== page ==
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TR11-041 | 24th March 2011 15:09
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#### Testing Computability by Width-Two OBDDs

**Abstract:**
Property testing is concerned with deciding whether an object

(e.g. a graph or a function) has a certain property or is ``far''

(for a prespecified distance measure) from every object with

that property. In this work we consider the property of being

computable by a read-once width-$2$ {\em Ordered Binary Decision Diagram}

(OBDD), also known as a {\em branching program\/}, in two settings.

In the first setting the order of the variables is fixed and given

to the algorithm, while in the second setting it is not fixed.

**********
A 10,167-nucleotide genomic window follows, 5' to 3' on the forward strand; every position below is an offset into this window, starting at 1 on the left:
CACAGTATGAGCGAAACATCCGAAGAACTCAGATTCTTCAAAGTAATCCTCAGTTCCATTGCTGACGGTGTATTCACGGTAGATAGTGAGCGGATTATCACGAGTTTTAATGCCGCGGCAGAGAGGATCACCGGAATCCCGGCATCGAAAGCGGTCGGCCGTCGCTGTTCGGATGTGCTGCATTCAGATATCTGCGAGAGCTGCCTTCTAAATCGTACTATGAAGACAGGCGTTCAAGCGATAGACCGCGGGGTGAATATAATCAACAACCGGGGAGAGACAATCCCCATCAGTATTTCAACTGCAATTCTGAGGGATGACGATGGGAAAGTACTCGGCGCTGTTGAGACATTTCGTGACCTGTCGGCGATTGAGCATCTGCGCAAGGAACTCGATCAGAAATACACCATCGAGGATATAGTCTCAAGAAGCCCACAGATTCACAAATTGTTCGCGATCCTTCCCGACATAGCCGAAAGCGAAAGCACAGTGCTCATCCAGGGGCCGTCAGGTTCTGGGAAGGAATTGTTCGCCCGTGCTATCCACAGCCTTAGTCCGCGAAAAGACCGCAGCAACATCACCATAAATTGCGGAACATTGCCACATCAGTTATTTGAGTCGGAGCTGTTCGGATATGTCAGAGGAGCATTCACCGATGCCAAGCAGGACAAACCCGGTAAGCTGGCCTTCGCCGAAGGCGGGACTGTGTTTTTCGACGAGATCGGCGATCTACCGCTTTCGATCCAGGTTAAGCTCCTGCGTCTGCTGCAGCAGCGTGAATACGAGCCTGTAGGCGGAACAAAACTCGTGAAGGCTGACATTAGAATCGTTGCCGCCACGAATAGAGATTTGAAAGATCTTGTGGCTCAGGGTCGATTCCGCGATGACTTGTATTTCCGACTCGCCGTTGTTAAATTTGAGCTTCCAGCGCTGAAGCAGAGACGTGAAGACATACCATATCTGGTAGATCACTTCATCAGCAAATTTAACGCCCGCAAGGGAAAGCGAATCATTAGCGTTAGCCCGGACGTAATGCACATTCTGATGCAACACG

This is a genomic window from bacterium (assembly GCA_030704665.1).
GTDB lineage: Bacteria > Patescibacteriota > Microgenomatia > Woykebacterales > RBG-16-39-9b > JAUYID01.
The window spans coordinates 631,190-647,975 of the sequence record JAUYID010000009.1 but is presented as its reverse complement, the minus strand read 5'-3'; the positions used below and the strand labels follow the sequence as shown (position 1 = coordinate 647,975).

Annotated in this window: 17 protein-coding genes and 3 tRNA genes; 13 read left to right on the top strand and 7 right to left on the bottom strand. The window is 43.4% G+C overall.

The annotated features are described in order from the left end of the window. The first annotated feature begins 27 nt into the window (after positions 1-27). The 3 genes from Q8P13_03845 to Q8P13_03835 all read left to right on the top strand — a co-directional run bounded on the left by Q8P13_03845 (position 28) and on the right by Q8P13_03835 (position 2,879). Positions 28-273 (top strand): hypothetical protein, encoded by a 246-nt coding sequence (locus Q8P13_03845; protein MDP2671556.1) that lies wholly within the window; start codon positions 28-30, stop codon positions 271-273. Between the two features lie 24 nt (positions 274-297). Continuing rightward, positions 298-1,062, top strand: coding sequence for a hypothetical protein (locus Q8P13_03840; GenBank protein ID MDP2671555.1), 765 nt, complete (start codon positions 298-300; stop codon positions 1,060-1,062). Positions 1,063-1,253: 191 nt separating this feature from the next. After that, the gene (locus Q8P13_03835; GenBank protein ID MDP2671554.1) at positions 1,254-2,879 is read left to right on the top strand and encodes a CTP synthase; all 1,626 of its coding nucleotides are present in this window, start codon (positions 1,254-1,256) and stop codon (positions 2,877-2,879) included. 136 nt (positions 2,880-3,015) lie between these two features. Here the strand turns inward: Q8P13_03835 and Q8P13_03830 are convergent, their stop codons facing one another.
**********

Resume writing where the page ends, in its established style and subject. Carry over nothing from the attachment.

That is, while in the first setting we should accept a function

$f$ if it is computable by a width-$2$ OBDD with a {\em given\/}

order of the variables, in the second setting we should accept a

function $f$ if there {\em exists\/} an order of the variables

according to which a width-$2$ OBDD can compute $f$.

Width-$2$ OBDDs generalize two classes of functions that have been

studied in the context of property testing - linear functions

(over $GF(2)^n$) and monomials. In both these cases membership can

be tested by performing a number of queries that is {\em independent

of the number of variables, $n$\/} (and is linear in $1/\epsilon$,

where $\epsilon$ is the distance parameter). In contrast, we show

that testing computability by width-$2$ OBDDs when the order of variables

is fixed and known requires a number of queries that grows logarithmically

with $n$ (for a constant $\epsilon$), and we provide an algorithm that performs

$\tilde{O}(\log n/\epsilon)$ queries. For the case where the order is

not fixed, we show that there is {\em no\/} testing algorithm that performs

a number of queries that is sublinear in $n$.